I tried to call without success is phrased in such a way that it sounds like it was a failure on your part that your call was not answered.
Therefore, you can use this phrase when you want to let a client know that you tried to call them without blaming them for their failure to answer.
Check out this email sample:
Dear Ms. Garcia,
I tried calling you without success this morning, but your bank transfer has officially gone through. Thus, the funds should reflect in your UK account this afternoon.
All the best,
8. I Tried Your Cell Earlier but Got Sent to Voicemail
If you have a casual dynamic with your coworkers, there may be no need for formal phrasing in your email exchanges.
Therefore, you can tell a coworker I tried your cell earlier but got sent to voicemail to let them know that they missed a call from you on their mobile device. This phrase is informal, but it still manages to sound professional enough to use in a work context.
I tried your cell earlier but got sent to voicemail.
Could you give me a ring when you’ve got a moment?
9. I Left You a Voicemail
If a client has missed a call from you, it never hurts to pop them an email to let them know that you left them a voicemail.
This ensures that they know to listen to your message. Moreover, it does away with the need to repeat yourself over text. Convenient for everyone!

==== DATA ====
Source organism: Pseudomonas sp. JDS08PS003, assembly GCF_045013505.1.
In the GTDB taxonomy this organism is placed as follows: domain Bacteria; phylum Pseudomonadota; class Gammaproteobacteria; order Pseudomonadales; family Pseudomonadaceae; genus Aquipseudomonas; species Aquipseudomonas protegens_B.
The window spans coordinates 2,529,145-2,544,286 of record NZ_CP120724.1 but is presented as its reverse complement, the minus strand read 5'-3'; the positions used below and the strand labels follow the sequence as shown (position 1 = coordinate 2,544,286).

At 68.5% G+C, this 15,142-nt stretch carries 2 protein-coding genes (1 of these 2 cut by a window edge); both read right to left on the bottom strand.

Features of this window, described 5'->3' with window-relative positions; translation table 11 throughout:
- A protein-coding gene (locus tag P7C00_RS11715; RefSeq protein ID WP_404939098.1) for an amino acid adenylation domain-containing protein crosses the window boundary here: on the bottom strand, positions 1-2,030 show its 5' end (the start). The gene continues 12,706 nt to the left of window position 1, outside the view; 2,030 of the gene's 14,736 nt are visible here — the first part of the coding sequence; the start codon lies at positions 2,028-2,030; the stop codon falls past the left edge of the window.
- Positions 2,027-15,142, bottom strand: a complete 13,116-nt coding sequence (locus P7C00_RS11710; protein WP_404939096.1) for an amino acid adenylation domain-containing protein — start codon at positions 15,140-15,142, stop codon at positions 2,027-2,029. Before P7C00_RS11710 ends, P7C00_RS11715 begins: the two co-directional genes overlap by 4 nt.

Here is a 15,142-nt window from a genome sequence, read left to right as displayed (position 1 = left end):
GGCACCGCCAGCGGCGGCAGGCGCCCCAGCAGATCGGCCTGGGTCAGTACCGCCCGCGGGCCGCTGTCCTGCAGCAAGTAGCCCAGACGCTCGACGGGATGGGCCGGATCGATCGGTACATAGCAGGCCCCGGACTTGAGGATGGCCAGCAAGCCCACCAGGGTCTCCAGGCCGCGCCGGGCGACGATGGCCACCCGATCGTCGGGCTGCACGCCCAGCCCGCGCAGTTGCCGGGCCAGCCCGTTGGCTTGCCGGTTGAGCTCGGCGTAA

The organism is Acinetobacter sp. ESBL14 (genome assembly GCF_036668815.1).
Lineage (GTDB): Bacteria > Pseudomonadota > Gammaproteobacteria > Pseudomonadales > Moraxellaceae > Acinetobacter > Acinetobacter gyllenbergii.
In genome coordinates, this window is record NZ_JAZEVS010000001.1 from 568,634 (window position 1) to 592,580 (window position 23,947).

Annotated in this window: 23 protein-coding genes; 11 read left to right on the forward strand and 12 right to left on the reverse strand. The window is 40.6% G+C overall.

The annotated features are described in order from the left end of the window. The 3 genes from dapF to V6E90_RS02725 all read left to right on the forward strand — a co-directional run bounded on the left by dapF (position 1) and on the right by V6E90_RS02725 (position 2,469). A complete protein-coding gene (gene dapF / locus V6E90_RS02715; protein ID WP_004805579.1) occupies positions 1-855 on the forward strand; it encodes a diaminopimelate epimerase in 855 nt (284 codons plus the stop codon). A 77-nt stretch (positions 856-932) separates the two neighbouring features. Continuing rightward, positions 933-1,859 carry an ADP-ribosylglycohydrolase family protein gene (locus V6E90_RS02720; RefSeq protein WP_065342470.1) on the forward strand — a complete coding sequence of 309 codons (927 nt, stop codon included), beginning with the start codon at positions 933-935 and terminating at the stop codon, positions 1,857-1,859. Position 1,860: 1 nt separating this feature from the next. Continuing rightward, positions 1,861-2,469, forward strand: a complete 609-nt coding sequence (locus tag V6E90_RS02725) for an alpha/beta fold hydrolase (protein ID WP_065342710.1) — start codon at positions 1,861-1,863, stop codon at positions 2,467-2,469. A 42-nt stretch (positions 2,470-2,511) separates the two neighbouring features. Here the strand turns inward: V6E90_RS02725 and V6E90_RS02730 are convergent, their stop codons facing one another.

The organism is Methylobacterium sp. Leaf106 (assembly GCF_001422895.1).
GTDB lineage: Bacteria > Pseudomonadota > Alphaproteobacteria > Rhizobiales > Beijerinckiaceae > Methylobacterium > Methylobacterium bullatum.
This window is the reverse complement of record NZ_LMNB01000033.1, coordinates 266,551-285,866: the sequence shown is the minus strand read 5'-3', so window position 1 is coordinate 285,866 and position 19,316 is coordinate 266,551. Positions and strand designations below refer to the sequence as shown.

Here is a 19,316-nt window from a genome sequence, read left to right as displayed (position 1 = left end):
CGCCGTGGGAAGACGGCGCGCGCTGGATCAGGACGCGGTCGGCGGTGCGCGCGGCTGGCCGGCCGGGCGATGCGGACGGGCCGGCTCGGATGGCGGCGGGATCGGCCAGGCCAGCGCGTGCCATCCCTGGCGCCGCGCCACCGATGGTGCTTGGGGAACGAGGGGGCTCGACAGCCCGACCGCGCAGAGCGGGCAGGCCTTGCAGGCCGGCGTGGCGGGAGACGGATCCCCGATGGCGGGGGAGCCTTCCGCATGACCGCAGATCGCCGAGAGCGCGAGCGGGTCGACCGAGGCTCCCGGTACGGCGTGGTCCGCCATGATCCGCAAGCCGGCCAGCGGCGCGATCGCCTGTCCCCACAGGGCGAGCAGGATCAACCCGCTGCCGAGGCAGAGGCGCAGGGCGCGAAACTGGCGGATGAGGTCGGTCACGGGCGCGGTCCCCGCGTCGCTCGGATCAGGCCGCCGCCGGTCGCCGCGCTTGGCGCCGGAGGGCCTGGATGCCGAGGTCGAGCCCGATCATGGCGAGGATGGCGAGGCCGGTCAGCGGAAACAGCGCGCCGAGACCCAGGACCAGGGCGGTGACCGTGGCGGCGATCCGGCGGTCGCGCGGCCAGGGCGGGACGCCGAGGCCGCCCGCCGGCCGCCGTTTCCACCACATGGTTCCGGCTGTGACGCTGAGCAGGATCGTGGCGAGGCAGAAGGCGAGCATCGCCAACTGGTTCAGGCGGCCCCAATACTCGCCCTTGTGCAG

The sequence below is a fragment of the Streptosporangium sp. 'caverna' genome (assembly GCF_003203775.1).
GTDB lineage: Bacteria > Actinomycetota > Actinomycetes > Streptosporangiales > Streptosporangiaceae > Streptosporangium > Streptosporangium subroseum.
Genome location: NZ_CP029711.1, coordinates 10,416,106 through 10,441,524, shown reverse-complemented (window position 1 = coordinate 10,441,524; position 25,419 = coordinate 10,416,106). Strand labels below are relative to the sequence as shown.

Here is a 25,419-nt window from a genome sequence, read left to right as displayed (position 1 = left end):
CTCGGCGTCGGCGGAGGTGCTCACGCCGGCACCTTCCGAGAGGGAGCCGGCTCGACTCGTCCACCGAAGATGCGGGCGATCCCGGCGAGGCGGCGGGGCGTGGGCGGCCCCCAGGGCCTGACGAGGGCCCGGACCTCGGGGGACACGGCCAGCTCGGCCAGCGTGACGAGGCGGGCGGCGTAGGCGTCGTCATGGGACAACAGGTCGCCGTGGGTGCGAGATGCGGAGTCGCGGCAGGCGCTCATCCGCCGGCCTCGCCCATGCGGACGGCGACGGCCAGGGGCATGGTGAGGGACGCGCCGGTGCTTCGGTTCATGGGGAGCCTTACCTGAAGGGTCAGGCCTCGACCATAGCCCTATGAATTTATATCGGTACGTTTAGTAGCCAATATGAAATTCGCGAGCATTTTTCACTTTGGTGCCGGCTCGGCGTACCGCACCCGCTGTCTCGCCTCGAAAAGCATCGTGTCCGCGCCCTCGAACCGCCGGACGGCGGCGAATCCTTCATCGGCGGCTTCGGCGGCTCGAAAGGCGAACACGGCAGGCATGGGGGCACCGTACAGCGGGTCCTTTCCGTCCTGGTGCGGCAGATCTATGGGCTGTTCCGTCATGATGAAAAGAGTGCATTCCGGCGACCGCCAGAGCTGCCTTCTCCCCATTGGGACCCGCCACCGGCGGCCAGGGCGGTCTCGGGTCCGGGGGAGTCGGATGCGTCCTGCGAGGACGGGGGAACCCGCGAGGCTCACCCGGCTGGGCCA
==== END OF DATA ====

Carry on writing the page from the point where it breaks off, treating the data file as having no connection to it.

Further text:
Let’s see this phrase in an email sample:
Dear Miss Griffiths,
I left you a voicemail regarding your inquiry.
If you have any further questions, please don’t hesitate to call me back or reply to this email.
10. Per My Voicemail
Perhaps you just want to be sure that your client gets your message. If that’s the case, you can go ahead and repeat your voice message in an email using per my voicemail.
This phrase is suitably formal to use in an email to a customer. Additionally, it might be necessary to use per my voicemail if the information you are imparting is very important and worth reiterating in the text.
Have a look at the following example:
Dear Mr. Ryan,
Per my voicemail, your contract comes to an end on the 15th of July.
To extend your contract, please contact me or my assistant using the number below.